In the years before Tyre Nichols’ death, the Memphis Police Department lowered hiring standards in order to increase recruiting amid staffing shortages and increasing violent crime.
Law enforcement veterans believe the presence of unqualified officers and the lack of experienced supervisors in specialized units could have contributed to the fatal beating of Nichols on January 7.
“They would allow just pretty much anybody to be a police officer because they just want these numbers,” Alvin Davis, a former lieutenant and recruiter with the department, told the Associated Press. “They’re not ready for it.”
Memphis Police Director Cerelyn Davis admitted that the situation was dire in a press conference following the release of the body camera footage of Nichols’ beating. Davis said the department was struggling to find qualified recruits and retain officers — especially supervisors.
According to department data, more than 1,350 officers resigned or retired over the past decade, more than 300 in the last two years alone. To solve the problem, the MPD turned to offering financial incentives and lowering hiring requirements — like many departments across the country.
According to Davis, the department offered hiring bonuses of $15,000 along with $10,000 relocation allowances, while removing the prerequisite to have either college credits, military service or previous police work.
Ronal Serpas, former police superintendent in New Orleans and former chief of the Washington State Patrol and the Nashville Police Department, said lowering hiring standards comes with significant risk.
“If you lower standards, you can predict that you’re going to have problems because we’re recruiting from the human race. There’s such a small number of people who want to do this and an infinitesimally smaller number of people we actually want doing this,” Serpas said.
Davis added that many recruits would ask about the minimum time they would have to serve on the department in order to keep the bonus money.
“I asked them what made you want to be the police and they’ll be honest — they’ll tell you it’s strictly about the money,” Davis said. “It’s not a career for them like it was to us. It’s just a job.”
One recruiter said the department has moved away from recruiting at college campuses and other law enforcement agencies. Instead, many applicants came from Dunkin’ Donuts and McDonald’s restaurants. In one case, a stripper with an arrest record submitted an application. She didn’t get the job, but it showcased the type of person interested in the position.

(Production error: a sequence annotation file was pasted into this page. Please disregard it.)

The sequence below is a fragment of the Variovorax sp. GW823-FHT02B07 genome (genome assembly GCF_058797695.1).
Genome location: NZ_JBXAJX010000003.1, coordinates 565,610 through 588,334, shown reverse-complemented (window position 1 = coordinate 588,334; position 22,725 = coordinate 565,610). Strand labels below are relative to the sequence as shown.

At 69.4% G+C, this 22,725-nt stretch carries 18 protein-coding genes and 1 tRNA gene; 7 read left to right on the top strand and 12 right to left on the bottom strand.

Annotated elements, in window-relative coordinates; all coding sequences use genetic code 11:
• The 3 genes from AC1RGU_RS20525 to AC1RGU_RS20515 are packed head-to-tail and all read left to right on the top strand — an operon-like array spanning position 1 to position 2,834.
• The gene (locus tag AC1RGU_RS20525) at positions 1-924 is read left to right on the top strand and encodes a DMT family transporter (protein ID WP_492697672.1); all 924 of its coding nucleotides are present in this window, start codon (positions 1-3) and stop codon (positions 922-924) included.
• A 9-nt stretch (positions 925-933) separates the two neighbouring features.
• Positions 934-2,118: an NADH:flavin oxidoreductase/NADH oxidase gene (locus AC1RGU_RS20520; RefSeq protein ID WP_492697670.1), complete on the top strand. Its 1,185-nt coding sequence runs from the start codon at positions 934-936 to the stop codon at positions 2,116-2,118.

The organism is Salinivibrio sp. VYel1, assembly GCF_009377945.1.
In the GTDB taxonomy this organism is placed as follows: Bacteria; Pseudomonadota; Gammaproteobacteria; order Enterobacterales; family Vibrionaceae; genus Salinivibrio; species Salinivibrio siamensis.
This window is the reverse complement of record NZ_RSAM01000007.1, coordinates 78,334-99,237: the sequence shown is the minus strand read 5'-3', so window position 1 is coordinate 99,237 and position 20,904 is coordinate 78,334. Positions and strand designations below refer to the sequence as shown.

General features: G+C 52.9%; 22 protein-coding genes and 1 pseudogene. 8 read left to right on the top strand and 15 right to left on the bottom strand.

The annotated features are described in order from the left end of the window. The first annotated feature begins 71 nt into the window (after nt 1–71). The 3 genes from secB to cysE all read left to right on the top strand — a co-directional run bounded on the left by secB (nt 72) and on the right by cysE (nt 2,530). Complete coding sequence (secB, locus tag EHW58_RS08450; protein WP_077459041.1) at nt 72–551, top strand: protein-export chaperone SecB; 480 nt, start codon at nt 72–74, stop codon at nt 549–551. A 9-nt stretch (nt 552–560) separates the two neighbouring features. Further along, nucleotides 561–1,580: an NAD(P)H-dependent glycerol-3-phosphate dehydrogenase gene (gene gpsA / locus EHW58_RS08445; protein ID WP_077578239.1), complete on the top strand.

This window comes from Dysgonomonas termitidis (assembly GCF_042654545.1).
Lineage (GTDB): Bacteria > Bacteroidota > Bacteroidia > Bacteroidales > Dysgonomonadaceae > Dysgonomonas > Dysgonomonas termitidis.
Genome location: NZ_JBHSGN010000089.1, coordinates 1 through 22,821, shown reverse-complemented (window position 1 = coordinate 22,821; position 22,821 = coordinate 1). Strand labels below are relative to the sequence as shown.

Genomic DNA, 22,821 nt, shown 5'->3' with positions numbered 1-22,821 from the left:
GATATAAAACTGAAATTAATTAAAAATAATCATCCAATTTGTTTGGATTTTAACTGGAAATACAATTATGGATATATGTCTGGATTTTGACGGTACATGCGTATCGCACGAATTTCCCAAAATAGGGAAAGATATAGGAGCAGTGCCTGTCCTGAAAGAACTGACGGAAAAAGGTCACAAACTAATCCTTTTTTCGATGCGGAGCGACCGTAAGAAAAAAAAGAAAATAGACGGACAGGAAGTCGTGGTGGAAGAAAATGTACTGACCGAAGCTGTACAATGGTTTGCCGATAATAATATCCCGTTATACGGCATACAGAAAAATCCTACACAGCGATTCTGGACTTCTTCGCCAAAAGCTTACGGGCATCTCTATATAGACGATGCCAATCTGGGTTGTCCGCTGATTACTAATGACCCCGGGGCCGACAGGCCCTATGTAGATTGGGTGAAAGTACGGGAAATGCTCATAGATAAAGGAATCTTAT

“Anyone can get this job. You could have any type of experience and be the police,” said a former recruiter who asked to be anonymous. “There were red flags. But we’re so far down the pyramid nobody really hears the little person.”
Specialized units, like the SCORPION high-crime strike force that was involved in Nichols’ arrest (and is now disbanded), are more often being composed of inexperienced officers.
According to Davis, some of the officers who transferred back to patrol do not even know how to write a traffic ticket.
“They don’t know a felony from a misdemeanor,” Davis said. “They don’t even know right from wrong yet.”
MPD is also investigating why a supervisor failed to show up to the scene of Nichols’ arrest after a Taser or pepper spray was used, despite a department policy requiring it.
“If that had happened, somebody could have been there to intercept what happened,” Davis said after the incident.
The director said that the problem lies in the culture of the department, not the policy.
“Culture eats policy for lunch in police departments. If you don’t have the checks and balances you will have problems.”
To solve the imbalance of experienced officers to fresh recruits, Davis said she is looking for an outside vendor to fill 125 supervisor roles. Currently, the ratio of supervisors to officers in the department is 1:10. The change would bring that statistic to 1:8. The ideal ratio in a department, according to Davis, is 1:7.
“While those 125 don’t satisfy the ratio, this is a start. It’s not just the officer that has to be held accountable. It’s everybody in the chain up to the chief of police,” Davis said.
Michael Williams, former head of the Memphis Police Association union, was baffled that there was such a lack of supervision in the SCORPION unit.
“Why would you have an elite task force that you know is designed for aggressive policing and you don’t cover your bases? They may have to shoot someone. They may have to kick someone’s door down. They may have to physically restrain someone,” Williams said. “You should have experienced people around to restrain them and keep them from going down a dark path.”